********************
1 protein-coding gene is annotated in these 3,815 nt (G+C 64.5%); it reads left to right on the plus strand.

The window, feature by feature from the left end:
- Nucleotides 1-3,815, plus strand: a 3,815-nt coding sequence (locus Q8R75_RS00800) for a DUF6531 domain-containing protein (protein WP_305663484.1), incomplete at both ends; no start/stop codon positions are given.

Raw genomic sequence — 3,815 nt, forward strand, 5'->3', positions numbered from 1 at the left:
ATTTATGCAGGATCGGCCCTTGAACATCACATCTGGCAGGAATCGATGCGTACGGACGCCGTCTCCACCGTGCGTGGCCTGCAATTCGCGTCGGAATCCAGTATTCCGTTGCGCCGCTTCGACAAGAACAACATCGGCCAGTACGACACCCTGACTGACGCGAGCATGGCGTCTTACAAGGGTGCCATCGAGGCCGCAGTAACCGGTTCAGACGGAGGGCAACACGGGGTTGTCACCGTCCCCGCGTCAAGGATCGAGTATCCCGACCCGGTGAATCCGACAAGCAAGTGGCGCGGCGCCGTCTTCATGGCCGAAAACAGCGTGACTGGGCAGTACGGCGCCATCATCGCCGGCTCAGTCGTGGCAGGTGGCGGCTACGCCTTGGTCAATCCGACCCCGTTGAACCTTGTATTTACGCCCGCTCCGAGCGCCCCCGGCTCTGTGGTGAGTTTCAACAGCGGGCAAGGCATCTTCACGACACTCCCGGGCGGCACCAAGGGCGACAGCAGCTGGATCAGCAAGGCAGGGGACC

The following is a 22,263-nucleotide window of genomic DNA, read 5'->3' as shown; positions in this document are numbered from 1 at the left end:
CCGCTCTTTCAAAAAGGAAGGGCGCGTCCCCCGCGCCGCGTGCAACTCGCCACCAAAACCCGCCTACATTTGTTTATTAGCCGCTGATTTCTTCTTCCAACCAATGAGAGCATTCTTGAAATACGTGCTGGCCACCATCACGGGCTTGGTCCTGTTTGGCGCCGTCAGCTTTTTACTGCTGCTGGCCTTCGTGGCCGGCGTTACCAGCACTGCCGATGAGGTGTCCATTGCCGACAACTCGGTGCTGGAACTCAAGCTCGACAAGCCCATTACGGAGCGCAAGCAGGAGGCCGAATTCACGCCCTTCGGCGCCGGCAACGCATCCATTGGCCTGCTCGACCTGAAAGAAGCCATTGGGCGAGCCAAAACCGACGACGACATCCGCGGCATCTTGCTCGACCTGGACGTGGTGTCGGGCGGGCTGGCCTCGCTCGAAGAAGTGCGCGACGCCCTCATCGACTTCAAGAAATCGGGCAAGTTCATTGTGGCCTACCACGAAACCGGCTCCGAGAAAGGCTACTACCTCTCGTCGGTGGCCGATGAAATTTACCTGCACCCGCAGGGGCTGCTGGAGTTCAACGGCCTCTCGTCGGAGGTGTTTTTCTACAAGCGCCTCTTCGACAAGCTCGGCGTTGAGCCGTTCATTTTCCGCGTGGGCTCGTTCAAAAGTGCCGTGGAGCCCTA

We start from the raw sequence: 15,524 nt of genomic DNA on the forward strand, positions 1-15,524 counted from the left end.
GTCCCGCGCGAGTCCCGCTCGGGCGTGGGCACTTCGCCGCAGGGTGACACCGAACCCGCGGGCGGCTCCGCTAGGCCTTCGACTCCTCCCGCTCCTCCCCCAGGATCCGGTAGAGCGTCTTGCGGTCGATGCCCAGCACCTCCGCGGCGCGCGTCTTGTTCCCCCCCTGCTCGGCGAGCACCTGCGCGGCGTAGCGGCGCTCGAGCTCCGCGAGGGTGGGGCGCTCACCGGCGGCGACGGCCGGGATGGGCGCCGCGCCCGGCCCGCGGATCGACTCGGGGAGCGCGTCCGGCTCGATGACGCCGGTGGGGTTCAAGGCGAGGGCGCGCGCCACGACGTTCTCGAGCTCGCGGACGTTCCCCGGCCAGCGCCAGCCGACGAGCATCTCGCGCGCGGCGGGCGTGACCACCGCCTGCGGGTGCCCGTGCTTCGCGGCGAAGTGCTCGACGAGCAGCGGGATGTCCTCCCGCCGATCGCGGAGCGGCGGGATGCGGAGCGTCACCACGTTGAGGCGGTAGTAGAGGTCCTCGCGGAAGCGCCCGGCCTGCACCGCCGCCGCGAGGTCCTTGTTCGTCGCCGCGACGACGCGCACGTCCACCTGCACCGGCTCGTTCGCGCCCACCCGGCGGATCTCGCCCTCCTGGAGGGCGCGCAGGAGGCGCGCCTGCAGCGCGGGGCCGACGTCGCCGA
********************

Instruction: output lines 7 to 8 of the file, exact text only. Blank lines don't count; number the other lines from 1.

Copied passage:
CCGCTCTTTCAAAAAGGAAGGGCGCGTCCCCCGCGCCGCGTGCAACTCGCCACCAAAACCCGCCTACATTTGTTTATTAGCCGCTGATTTCTTCTTCCAACCAATGAGAGCATTCTTGAAATACGTGCTGGCCACCATCACGGGCTTGGTCCTGTTTGGCGCCGTCAGCTTTTTACTGCTGCTGGCCTTCGTGGCCGGCGTTACCAGCACTGCCGATGAGGTGTCCATTGCCGACAACTCGGTGCTGGAACTCAAGCTCGACAAGCCCATTACGGAGCGCAAGCAGGAGGCCGAATTCACGCCCTTCGGCGCCGGCAACGCATCCATTGGCCTGCTCGACCTGAAAGAAGCCATTGGGCGAGCCAAAACCGACGACGACATCCGCGGCATCTTGCTCGACCTGGACGTGGTGTCGGGCGGGCTGGCCTCGCTCGAAGAAGTGCGCGACGCCCTCATCGACTTCAAGAAATCGGGCAAGTTCATTGTGGCCTACCACGAAACCGGCTCCGAGAAAGGCTACTACCTCTCGTCGGTGGCCGATGAAATTTACCTGCACCCGCAGGGGCTGCTGGAGTTCAACGGCCTCTCGTCGGAGGTGTTTTTCTACAAGCGCCTCTTCGACAAGCTCGGCGTTGAGCCGTTCATTTTCCGCGTGGGCTCGTTCAAAAGTGCCGTGGAGCCCTA

We start from the raw sequence: 15,524 nt of genomic DNA on the forward strand, positions 1-15,524 counted from the left end.